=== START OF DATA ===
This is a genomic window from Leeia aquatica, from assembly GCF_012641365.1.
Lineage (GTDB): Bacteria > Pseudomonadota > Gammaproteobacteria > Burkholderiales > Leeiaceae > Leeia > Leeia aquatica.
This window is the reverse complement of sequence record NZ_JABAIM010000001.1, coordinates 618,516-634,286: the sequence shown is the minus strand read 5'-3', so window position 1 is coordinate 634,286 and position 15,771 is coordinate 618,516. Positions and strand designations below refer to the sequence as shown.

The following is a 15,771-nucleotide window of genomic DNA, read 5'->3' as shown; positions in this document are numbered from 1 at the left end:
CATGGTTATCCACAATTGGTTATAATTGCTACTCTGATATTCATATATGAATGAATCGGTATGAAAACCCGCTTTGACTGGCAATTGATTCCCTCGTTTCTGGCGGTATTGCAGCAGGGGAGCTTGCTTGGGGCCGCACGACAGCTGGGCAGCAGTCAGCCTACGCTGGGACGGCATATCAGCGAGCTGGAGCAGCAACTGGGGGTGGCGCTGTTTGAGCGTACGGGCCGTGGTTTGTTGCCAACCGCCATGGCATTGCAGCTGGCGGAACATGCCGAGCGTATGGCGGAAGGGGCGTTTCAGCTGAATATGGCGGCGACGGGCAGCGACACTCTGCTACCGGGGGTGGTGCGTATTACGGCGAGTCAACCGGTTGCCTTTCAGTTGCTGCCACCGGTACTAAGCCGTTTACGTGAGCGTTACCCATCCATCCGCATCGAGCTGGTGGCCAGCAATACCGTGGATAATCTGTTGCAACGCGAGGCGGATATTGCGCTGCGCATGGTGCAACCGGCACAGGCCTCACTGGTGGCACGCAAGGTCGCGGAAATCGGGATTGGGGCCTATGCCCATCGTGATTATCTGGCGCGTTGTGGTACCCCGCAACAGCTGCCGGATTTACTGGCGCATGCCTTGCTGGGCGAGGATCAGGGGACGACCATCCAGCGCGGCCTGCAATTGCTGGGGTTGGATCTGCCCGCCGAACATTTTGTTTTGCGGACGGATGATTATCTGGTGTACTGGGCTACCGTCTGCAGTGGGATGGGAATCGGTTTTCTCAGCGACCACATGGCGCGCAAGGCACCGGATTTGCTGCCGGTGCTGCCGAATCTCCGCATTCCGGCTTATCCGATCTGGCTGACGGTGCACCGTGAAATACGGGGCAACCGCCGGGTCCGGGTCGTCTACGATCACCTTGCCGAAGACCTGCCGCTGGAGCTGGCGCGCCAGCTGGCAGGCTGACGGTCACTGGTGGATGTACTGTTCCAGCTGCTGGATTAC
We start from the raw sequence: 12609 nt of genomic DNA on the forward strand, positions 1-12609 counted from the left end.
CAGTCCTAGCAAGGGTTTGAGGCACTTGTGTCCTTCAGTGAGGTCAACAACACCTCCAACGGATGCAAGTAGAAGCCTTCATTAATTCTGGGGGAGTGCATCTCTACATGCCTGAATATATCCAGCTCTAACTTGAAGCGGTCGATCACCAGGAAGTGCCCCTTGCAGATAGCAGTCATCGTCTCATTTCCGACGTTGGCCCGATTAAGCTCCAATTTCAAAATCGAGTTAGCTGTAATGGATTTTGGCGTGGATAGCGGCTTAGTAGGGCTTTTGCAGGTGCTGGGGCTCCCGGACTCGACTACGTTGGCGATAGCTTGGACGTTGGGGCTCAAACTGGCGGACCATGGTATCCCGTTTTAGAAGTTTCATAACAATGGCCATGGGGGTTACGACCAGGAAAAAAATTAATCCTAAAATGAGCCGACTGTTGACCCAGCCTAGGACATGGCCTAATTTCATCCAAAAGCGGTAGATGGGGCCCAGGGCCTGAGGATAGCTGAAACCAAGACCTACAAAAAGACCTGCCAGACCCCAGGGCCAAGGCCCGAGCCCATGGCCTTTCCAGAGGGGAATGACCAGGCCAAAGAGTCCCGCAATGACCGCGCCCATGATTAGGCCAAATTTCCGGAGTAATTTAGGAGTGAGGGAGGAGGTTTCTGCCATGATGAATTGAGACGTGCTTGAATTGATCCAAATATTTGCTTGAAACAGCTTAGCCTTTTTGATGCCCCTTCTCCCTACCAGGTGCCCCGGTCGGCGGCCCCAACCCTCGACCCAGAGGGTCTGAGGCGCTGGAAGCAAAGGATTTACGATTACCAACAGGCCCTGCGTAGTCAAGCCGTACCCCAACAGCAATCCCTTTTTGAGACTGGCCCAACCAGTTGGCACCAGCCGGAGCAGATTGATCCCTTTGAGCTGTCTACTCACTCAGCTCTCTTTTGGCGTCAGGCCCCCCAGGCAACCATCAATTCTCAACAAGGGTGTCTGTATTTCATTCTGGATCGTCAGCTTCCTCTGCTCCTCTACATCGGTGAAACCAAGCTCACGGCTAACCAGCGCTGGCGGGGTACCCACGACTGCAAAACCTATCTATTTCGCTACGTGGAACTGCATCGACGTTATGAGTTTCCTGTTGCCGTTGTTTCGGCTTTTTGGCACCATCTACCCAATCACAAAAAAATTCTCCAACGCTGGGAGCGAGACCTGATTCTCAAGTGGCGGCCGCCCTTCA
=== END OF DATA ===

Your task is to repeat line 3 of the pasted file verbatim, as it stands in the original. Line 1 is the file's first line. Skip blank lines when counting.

This window is the reverse complement of sequence record NZ_JABAIM010000001.1, coordinates 618,516-634,286: the sequence shown is the minus strand read 5'-3', so window position 1 is coordinate 634,286 and position 15,771 is coordinate 618,516. Positions and strand designations below refer to the sequence as shown.